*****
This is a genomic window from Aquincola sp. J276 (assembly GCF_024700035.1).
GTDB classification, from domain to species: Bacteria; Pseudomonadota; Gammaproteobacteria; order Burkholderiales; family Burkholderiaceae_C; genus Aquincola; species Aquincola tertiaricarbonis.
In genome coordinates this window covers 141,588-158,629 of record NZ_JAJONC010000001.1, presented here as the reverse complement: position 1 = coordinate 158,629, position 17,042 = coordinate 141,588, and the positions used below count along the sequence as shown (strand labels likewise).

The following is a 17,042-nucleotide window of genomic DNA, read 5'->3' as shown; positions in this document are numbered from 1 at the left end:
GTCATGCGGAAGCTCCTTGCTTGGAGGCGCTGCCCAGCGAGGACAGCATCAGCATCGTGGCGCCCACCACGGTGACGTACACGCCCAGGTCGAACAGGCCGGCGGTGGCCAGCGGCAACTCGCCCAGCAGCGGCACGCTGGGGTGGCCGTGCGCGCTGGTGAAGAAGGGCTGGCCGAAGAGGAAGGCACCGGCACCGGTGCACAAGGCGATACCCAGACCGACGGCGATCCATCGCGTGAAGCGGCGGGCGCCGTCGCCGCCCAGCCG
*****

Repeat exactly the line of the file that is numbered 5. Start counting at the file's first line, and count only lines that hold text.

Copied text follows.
GTCATGCGGAAGCTCCTTGCTTGGAGGCGCTGCCCAGCGAGGACAGCATCAGCATCGTGGCGCCCACCACGGTGACGTACACGCCCAGGTCGAACAGGCCGGCGGTGGCCAGCGGCAACTCGCCCAGCAGCGGCACGCTGGGGTGGCCGTGCGCGCTGGTGAAGAAGGGCTGGCCGAAGAGGAAGGCACCGGCACCGGTGCACAAGGCGATACCCAGACCGACGGCGATCCATCGCGTGAAGCGGCGGGCGCCGTCGCCGCCCAGCCG